“H.R. 1599, the Safe and Accurate Food Labeling Act of 2015, also referred to as the Deny Americans the Right to Know Act (DARK Act), is an affront to transparency, democracy, and consumer rights. During consideration of the bill, I spoke in strong opposition to H.R. 1599, which allows for voluntary labeling of genetically-engineered food, but does not require it. This bill goes against the wishes of nine out of ten Americans calling for mandatory labeling, making a mockery of transparency and leaving U.S. consumers in the dark.
Why deprive Americans of the ability to make educated choices about whether they want food with genetically modified ingredients?
Why make the labeling of such food just voluntary? Why not require it, as we require basic nutrition information on processed foods?
We should join 64 other countries, including the European Union, Japan, Australia, Brazil, and China in empowering our constituents with information about the food they eat and feed their families.
Hawai’i is the number one state for experimental genetically engineered plant field trials. Many Hawaii residents are very concerned about these GE crop field testings because of the lack of information about these trials and the pesticides that are being applied to the fields.
On the island of Kaua’i, residents organized and passed an ordinance requiring large agrichemical companies to disclose the pesticides they are spraying and observe buffer zones around schools, homes, and hospitals to prevent chemical spray drifts.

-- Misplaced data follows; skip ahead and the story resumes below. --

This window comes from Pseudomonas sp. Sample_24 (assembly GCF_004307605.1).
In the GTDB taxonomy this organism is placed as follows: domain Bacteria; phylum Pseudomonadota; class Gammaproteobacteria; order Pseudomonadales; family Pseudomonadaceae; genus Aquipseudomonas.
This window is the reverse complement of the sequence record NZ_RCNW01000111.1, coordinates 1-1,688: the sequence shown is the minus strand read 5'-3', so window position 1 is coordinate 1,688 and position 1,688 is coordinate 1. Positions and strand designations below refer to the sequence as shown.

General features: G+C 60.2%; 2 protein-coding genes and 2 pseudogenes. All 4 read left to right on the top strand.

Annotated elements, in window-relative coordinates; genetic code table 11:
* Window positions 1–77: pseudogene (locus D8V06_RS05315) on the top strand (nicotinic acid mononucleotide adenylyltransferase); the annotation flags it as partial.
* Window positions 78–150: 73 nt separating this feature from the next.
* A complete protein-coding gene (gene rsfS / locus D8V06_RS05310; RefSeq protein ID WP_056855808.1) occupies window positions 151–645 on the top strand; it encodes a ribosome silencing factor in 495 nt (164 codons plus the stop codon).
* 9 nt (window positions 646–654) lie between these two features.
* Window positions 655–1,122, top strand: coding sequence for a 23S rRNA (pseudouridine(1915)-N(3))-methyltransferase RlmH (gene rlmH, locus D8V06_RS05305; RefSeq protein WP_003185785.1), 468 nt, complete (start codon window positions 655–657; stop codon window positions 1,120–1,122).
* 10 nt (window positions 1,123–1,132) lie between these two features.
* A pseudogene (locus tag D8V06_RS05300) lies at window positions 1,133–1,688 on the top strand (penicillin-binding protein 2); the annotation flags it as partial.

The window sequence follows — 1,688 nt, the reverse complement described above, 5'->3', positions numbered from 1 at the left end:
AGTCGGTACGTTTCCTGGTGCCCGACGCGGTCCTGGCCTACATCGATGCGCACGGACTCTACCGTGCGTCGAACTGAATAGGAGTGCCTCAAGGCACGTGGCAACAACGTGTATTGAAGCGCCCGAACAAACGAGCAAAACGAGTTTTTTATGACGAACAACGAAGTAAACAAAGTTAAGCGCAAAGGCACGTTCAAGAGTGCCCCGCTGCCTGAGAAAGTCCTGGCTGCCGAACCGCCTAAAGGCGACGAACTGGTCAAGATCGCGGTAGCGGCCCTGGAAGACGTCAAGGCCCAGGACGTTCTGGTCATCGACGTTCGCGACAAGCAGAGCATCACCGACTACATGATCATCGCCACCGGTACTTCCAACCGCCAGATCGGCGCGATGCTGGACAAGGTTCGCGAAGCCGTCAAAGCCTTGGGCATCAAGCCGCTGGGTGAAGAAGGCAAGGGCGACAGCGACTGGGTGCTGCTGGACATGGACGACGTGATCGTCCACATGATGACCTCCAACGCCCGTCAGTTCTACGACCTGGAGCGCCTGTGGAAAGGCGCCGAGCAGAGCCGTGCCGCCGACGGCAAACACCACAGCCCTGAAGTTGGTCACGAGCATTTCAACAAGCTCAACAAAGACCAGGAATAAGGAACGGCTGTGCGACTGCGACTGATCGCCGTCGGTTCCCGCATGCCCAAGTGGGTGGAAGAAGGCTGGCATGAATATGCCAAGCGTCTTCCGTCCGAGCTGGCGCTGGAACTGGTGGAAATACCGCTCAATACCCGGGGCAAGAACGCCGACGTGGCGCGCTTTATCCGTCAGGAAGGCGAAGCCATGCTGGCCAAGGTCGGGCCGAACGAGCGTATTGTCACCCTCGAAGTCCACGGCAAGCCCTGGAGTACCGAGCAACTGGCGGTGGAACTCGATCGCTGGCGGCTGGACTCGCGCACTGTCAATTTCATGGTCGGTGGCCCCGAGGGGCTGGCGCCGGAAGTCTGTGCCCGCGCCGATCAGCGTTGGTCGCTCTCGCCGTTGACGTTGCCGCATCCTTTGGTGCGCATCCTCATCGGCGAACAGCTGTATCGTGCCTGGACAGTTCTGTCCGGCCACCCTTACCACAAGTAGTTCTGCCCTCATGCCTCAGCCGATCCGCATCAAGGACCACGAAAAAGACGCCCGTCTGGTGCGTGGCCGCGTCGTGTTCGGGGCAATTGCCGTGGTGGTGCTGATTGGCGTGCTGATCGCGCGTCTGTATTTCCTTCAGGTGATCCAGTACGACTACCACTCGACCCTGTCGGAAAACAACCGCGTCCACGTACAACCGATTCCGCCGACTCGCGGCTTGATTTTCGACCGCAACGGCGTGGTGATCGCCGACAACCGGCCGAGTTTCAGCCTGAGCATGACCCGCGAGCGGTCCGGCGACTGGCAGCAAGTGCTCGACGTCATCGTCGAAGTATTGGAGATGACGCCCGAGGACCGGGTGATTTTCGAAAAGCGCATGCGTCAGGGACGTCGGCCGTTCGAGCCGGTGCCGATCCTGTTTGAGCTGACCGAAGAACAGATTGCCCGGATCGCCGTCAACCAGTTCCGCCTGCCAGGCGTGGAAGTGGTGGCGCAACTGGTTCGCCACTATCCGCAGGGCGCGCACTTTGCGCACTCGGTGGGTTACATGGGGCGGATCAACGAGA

Additionally, Hawai’i Island passed legislation to ban the cultivation of genetically-engineered coffee to protect the global reputation of Hawai’i’s famous and unique Kona coffee. Two counties also ban the cultivation of genetically-engineered taro, a main staple and a culturally significant plant for indigenous Native Hawaiians.
The DARK Act could overrule all of these laws and the rights of local communities in making such decisions to protect their health and safety, and inhibit their ability to guide the growth of their local agricultural industries. Unfortunately, the amendments that I offered to preserve state and local authority to regulate the cultivation of GE plants, and establish buffer zones around schools, were not allowed to come to the House floor for a vote.
Congress must pass a single, uniform, mandatory national labeling system, such as the one proposed by H.R. 913, the Genetically Engineered Food Right-to-Know Act, of which I am an original cosponsor. I support the labeling of GE food products because people have a right to know what is in the food they eat, and will continue to oppose legislation that decreases transparency and violates consumer rights.”